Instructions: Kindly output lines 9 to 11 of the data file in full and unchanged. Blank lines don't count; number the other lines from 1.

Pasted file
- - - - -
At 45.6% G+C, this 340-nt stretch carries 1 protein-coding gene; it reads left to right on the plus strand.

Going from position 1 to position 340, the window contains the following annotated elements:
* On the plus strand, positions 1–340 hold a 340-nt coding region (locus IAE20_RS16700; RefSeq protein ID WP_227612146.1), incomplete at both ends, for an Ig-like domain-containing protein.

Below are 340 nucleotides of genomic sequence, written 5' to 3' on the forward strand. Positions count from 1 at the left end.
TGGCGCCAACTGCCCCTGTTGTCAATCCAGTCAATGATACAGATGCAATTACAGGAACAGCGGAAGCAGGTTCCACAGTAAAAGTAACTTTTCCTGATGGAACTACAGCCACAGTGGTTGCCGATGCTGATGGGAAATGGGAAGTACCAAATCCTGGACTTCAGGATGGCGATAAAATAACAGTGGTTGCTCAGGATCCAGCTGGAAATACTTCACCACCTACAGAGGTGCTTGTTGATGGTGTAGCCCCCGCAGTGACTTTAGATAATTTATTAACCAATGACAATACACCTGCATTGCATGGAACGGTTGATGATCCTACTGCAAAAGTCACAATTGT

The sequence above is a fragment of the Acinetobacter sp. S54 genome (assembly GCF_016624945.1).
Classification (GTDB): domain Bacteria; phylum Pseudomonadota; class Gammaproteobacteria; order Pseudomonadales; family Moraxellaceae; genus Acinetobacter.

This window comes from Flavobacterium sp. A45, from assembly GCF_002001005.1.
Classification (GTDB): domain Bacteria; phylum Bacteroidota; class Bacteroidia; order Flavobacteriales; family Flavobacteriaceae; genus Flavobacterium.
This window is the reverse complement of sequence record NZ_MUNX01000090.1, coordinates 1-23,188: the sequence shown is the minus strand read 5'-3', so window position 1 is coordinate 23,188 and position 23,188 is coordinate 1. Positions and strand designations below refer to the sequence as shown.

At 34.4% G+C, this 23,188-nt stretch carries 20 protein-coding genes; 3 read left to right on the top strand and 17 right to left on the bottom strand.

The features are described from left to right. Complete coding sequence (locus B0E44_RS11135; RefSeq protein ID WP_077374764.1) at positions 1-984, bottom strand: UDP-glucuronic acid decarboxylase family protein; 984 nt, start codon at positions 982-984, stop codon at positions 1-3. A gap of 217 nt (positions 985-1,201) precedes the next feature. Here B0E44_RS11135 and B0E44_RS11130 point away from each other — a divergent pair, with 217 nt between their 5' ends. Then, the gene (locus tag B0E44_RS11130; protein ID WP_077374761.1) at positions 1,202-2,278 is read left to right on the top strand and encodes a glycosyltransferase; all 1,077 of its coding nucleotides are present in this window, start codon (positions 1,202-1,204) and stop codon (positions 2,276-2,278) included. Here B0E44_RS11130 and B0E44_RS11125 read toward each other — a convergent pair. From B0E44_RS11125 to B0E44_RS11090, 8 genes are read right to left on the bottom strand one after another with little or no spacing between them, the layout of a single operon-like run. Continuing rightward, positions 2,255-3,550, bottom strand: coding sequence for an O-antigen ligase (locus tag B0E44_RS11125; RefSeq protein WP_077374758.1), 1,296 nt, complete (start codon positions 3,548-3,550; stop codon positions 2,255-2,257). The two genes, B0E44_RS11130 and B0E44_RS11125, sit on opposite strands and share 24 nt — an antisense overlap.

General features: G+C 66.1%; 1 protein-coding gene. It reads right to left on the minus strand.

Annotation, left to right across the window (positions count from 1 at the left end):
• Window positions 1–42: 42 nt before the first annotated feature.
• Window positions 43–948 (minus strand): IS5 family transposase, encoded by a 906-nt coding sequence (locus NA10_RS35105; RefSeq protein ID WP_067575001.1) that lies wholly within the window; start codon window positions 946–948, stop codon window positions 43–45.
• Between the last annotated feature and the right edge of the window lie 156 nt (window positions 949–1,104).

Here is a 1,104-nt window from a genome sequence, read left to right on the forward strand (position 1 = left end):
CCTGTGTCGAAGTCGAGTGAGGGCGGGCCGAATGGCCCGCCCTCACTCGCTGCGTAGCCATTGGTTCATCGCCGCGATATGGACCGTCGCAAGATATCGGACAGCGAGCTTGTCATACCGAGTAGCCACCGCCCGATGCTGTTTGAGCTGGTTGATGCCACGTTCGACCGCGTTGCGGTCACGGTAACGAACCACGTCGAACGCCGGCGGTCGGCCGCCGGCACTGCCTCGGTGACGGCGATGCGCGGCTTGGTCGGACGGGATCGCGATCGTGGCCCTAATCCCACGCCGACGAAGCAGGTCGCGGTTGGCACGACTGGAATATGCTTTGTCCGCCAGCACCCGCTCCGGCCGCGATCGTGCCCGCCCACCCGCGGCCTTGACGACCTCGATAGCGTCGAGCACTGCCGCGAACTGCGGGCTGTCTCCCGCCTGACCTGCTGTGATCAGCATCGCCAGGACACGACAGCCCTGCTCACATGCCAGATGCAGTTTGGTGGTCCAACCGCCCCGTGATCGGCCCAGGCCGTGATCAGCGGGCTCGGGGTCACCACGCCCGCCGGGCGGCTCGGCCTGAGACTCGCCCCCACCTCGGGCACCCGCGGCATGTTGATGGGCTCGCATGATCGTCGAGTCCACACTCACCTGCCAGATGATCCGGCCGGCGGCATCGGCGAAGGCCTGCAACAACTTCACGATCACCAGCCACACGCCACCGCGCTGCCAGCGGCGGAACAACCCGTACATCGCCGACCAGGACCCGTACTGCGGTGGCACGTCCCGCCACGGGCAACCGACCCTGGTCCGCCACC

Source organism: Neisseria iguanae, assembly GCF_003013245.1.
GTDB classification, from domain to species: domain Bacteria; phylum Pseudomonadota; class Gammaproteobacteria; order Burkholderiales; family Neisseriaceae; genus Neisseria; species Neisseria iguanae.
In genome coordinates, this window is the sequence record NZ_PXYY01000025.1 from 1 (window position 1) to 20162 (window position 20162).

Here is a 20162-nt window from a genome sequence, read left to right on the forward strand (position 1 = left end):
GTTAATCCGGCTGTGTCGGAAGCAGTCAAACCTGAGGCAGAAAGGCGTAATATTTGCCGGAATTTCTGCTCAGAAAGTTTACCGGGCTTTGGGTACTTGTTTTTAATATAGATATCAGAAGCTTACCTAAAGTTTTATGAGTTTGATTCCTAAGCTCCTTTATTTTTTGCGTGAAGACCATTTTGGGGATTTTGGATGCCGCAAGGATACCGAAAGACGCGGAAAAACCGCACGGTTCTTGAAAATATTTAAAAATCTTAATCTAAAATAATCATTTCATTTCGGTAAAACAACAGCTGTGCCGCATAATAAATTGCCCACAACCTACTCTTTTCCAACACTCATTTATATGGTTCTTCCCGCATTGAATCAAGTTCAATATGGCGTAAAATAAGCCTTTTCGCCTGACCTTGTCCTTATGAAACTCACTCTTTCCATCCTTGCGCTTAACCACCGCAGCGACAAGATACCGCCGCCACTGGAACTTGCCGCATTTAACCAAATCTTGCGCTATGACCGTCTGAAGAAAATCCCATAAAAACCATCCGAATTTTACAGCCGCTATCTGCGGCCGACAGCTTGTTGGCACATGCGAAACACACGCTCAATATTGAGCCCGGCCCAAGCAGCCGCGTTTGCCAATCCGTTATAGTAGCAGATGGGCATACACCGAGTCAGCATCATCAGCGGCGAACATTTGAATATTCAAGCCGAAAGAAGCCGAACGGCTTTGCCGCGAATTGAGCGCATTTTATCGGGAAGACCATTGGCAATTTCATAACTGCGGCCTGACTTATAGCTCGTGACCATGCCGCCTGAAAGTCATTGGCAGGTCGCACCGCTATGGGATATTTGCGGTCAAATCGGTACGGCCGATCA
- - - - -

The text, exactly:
Classification (GTDB): domain Bacteria; phylum Bacteroidota; class Bacteroidia; order Flavobacteriales; family Flavobacteriaceae; genus Flavobacterium.
This window is the reverse complement of sequence record NZ_MUNX01000090.1, coordinates 1-23,188: the sequence shown is the minus strand read 5'-3', so window position 1 is coordinate 23,188 and position 23,188 is coordinate 1. Positions and strand designations below refer to the sequence as shown.

At 34.4% G+C, this 23,188-nt stretch carries 20 protein-coding genes; 3 read left to right on the top strand and 17 right to left on the bottom strand.